[13]      The question is whether the detention was on grounds arising out of the same circumstances.  Ms Johnston’s approach is too narrow.  While the reasons for suspecting the minuter increased at each stage, they were not on a continuum.  The receipt of the information on the disc constituted a material change of circumstances.  The altered factual matrix entitled the police to detain the minuter on 23 June.


[14]      I make this observation.  If any test results reported to the police after a detention were not capable of justifying a further detention, that could yield an unfortunate result for suspects.  The police would have to arrest and charge, rather than detain and question.”


[4]          The submissions by Ms Johnston on behalf of the appellant to this court, reflected the submission made to the preliminary hearing judge although she departed from the terms of the preliminary issue minute in which it was submitted:

 “that the mobile phones were not lawfully seized under the warrant granted.  It is submitted that the mobile phones were not lawfully interrogated during the period of the accused’s detention and that therefore no other power authorised the detention and interrogation of the mobile phones.  Accordingly it is submitted that all of the evidence pertaining to the two relevant mobile phone numbers is inadmissible”.


Before this court, Ms Johnston accepted that evidence as to the analysis of the contents of the mobile phones was admissible.  However, she maintained her position that the contents of the appellant’s interview on 23 June 2015 were inadmissible as the interview occurred during a purported detention under section 14 of the Criminal Procedure (Scotland) Act 1995 which was illegal because of the terms of section 14(3).

[5]          Section 14(1) and (3) of the 1995 Act are in the following terms:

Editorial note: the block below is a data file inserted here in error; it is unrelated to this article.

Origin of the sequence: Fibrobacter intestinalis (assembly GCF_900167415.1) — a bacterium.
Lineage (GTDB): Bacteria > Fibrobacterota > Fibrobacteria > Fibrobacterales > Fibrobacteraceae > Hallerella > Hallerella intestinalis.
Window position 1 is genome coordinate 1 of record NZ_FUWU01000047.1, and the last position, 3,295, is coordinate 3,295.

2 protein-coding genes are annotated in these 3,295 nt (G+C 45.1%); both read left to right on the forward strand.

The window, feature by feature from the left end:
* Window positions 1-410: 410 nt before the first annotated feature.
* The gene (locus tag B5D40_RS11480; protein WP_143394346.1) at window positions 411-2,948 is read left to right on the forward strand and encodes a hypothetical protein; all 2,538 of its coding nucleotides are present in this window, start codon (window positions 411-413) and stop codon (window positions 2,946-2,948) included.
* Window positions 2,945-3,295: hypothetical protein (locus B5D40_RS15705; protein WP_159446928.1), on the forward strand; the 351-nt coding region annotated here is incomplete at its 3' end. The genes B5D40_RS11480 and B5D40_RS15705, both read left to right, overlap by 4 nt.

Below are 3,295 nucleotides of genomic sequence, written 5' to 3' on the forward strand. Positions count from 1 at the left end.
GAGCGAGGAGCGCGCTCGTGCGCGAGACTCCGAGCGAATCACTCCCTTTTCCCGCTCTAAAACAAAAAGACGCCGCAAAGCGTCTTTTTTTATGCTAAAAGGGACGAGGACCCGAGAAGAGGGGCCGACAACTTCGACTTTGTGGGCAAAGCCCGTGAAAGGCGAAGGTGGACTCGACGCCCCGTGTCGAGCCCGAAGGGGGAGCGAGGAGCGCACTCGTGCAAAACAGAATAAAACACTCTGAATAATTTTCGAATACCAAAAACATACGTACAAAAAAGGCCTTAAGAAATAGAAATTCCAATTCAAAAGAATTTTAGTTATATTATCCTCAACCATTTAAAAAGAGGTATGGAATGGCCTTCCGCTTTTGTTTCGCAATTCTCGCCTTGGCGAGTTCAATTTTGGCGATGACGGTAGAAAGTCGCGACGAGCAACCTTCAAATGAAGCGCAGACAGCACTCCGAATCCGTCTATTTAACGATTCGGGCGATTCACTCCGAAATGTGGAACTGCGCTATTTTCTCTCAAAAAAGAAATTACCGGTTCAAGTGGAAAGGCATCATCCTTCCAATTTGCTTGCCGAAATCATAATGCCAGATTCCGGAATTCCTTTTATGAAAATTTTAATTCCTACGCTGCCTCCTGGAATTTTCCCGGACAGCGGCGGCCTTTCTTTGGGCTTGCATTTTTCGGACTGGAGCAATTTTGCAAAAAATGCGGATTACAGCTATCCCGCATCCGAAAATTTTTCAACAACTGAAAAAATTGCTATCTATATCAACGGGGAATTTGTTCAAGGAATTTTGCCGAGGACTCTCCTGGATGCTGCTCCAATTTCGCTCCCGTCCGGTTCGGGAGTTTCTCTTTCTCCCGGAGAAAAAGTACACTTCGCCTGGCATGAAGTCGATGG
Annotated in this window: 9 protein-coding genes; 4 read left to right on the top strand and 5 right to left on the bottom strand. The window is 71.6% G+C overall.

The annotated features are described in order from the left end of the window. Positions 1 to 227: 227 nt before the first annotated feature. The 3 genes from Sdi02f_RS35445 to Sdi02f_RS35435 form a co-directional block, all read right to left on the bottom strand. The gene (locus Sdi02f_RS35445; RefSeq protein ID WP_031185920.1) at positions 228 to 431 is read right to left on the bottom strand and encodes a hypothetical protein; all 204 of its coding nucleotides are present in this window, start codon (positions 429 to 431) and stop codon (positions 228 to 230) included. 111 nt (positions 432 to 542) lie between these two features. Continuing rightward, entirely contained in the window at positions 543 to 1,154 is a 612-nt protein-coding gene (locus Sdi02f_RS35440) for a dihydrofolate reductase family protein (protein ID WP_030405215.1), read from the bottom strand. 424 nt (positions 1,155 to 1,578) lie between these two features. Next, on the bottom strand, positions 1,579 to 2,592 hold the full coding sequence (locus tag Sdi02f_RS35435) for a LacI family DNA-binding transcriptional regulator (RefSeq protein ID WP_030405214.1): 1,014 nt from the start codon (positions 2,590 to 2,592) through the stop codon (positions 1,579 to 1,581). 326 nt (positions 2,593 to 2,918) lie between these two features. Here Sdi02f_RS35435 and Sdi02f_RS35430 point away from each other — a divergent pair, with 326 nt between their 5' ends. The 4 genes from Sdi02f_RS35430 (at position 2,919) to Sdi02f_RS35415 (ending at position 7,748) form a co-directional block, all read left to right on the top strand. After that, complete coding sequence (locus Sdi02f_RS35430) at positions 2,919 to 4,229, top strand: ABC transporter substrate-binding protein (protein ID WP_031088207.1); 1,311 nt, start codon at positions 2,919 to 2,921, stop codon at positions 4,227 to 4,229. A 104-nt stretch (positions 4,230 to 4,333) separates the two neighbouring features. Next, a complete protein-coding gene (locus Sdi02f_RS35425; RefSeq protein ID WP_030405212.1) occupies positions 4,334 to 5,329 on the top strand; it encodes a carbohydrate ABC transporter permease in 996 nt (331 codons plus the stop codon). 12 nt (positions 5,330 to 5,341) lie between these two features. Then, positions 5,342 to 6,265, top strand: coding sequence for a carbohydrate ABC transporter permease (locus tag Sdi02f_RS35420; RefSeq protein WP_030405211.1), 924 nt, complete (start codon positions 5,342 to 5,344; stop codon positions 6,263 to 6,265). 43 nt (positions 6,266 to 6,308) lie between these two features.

14      Detention and questioning at police station.


(1)        Where a constable has reasonable grounds for suspecting that a person has committed or is committing an offence punishable by imprisonment, the constable may, for the purpose of facilitating the carrying out of investigations—


(a)        into the offence;  and

(b)        as to whether criminal proceedings should be instigated against the person,


detain that person and take him as quickly as is reasonably practicable to a police station or other premises and may thereafter for that purpose take him to any other place and, subject to the following provisions of this section, the detention may continue at the police station or, as the case may be, the other premises or place.




(3)        Where a person has been released at the termination of a period of detention under subsection (1) above he shall not thereafter be detained, under that subsection, on the same grounds or on any grounds arising out of the same circumstances”


[6]          Ms Johnston submitted that the second detention of the appellant in June 2015 was illegal because it was on the same grounds as his earlier detention in March 2015.  Having originally detained the appellant in terms of section 23 of the Misuse of Drugs Act 1971, the police officers recovered certain items from his flat and then detained him under section 14 of the Criminal Procedure (Scotland) Act 1995.  They seized his mobile phones because they suspected them to be documents which may contain data relating to drugs transactions.  Their grounds for his detention were that the four mobile phones were suspected to have data on them relating to drugs transactions.  This she submitted was substantially the same ground as the ground for his second detention in June 2015 namely that the mobile phones contained data which it was suspected related to drugs transactions.  On each occasion the ground for the appellant’s detention was that he was suspected of being concerned in the supply of drugs.

[7]          In response, the advocate depute submitted that the second detention was not struck at by section 14(3) of the 1995 Act.  The material evidence on which the police formed their reasonable suspicion in March 2015 was based on their finding the following items in the appellant’s flat:

  • a set of digital scales;
  • a quantity of money;
  • a number of mobile phones (in which respect the number was the cause of the suspicion, not the content, which was not at that time known to the police);
  • a quantity of diamorphine;
  • a quantity of cannabis.